Chris Hill: I’m wondering if because it’s never going to look cheap. If you think about investors as being an addressable market, I guess you could say that’s about a lot of different businesses. Like there’s some businesses just because of what they do, there are people who would say, I don’t support gambling, so I’m never going to own a casino, stocks, or something like that. But, I’m wondering if the addressable market for Shopify as a stock is constrained because there are always going to be people who want to see a cheaper stock. There are always going to be financial advisors telling people you don’t want to buy that, it’s such an expensive stock.

Bill Mann: That’s a beautiful Amazon in 2003. I mean, that’s exactly what was being talked about. It’s always a little disingenuous, Chris, to pull Amazon out of your back pocket because Amazon was a special situation, and it will probably never happen exactly like that again. But, that is exactly the conversations that were happening around Amazon about 10,000 percent ago in terms of growth. Shopify has a $100 billion-plus market cap company, does not have the growth ramp in front of it in terms of share price that Amazon had at the time. But, that doesn’t mean that a company that will continue to grow. I mean, 41 percent growth on the base that they had, that’s astounding and they’ve just opened up a deal with JD.com. Shopify now has access to 550 million Chinese consumers.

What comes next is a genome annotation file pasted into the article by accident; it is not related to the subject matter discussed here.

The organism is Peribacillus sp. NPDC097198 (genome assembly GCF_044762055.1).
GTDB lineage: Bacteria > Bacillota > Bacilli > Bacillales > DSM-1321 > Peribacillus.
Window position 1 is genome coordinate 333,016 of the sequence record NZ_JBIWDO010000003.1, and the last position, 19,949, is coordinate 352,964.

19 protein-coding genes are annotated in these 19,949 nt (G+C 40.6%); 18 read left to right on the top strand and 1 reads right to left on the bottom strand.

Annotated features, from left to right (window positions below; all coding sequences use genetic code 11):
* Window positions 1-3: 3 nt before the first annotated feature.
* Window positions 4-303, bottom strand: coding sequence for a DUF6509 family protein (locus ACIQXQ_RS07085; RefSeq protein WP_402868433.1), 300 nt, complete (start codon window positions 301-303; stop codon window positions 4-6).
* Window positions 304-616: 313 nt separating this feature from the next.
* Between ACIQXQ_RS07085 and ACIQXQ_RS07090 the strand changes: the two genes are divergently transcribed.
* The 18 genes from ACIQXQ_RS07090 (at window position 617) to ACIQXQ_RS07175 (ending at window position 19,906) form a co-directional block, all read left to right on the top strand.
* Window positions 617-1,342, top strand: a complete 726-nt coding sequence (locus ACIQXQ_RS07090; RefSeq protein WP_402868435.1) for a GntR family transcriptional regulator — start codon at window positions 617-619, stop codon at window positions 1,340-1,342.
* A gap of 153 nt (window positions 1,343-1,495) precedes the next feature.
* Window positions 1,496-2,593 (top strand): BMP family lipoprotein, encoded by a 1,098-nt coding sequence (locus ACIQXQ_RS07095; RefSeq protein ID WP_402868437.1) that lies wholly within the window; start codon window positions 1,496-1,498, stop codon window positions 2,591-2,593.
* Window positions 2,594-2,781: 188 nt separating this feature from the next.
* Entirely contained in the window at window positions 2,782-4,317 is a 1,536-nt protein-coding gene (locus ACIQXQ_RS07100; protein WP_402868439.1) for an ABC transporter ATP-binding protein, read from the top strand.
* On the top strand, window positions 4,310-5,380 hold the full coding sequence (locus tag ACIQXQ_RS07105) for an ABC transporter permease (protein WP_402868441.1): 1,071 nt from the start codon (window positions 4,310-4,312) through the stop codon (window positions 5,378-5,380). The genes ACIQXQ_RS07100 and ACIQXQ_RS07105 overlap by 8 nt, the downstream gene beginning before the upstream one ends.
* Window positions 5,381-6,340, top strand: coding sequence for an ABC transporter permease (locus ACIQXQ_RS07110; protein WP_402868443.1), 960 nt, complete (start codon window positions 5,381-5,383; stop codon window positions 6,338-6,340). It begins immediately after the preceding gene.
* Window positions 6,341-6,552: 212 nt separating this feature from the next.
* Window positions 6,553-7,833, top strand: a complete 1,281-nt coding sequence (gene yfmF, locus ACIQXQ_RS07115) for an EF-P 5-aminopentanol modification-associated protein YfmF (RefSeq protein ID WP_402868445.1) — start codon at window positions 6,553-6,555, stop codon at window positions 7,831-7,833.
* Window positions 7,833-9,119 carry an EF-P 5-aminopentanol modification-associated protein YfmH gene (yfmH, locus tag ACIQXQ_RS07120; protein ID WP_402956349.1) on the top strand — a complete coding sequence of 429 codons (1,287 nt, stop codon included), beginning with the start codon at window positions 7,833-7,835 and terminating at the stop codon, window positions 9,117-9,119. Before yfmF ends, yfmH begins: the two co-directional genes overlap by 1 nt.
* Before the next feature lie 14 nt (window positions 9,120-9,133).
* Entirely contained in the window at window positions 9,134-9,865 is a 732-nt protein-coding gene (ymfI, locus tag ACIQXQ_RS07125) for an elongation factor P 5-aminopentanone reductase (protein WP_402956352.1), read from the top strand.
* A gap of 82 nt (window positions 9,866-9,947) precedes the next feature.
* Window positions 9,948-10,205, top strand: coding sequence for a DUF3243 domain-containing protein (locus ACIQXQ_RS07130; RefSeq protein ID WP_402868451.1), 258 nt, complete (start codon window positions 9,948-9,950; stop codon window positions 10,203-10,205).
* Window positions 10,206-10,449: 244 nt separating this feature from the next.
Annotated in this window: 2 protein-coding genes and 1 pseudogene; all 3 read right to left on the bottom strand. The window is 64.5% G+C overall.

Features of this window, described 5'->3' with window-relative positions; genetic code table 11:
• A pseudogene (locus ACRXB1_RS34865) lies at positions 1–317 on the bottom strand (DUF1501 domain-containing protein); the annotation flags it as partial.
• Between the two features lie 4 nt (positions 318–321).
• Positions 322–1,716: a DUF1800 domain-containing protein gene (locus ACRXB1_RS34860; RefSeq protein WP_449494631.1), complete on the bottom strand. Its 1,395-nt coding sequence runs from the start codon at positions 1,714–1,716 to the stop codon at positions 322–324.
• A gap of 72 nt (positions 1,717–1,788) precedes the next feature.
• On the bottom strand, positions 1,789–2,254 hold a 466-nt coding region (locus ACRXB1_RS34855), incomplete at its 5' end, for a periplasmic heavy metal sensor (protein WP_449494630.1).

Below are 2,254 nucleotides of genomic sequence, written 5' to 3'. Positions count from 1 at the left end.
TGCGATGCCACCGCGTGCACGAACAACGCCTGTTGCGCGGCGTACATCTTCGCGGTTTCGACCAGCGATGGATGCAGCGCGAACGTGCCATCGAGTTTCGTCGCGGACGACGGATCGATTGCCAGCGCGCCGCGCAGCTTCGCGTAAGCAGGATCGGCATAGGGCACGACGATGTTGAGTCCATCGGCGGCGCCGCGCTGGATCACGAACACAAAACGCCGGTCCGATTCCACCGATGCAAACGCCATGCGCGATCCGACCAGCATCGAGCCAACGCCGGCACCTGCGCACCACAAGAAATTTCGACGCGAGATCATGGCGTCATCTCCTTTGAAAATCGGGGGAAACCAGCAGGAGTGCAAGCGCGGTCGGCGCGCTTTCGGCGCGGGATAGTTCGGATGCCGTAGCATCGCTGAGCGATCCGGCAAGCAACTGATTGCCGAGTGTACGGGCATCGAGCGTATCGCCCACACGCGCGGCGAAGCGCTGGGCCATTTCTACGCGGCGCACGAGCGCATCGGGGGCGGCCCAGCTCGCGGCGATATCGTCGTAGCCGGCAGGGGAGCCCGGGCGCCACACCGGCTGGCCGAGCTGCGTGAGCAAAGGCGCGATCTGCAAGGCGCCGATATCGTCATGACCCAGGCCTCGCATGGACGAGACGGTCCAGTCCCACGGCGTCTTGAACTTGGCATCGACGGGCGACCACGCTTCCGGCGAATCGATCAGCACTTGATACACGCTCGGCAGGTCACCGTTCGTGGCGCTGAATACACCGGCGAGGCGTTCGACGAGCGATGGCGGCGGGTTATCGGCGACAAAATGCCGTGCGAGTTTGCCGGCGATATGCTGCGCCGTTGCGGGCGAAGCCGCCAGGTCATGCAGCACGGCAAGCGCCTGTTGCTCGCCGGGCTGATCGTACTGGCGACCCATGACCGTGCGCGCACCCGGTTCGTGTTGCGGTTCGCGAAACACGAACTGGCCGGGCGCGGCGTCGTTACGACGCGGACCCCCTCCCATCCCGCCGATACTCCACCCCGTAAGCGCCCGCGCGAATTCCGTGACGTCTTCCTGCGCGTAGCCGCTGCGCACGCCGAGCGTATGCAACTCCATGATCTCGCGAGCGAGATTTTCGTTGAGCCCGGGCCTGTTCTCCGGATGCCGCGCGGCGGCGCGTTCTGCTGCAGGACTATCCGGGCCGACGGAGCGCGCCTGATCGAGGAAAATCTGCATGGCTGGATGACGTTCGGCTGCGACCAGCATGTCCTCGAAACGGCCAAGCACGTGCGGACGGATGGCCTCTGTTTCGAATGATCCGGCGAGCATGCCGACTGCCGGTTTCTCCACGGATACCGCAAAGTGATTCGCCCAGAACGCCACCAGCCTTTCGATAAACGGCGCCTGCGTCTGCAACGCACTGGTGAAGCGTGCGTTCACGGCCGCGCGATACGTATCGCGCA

Chris Hill: You say that like it’s a big number.

Bill Mann: Yeah.

Bill Mann: True. Whenever you talked about China, all those numbers, they sound like cheat codes. You put this in, and just suddenly you’ve got 63 extra lives or whatever. Five-hundred-and-fifty million people I’m told is a lot and it’s a market that they’ve barely tapped until now. There’s plenty of growth for Shopify, but I can just simply guarantee as a stock, that is now down by 60 percent over the last three months, this share price is going to continue to visit a lot of different places over time. It’s just part of the game you’re signing up for when you own a company like Shopify.

Chris Hill: Last thing and then we’ll move on, because I think that there are always going to be people who will lump JD.com, and Shopify in the same big bucket of, “Well, these are e-commerce companies.” What is Shopify do that JD doesn’t do that makes JD.com say we want to partner up with you?

Bill Mann: I think it’s the access. They don’t do that different, but Shopify has a massive stable of merchants that are already on their platform. Now, for JD.com, they could say, should we try and set up our own platform and trying to track them? Or can we just simply take what we have, which is an unbelievable infrastructure in China, and offer to split the rewards with the Shopify? What they don’t have is simply that critical mass, and they’re getting there quick, and it makes perfect sense. I expect huge things from that partnership going forward.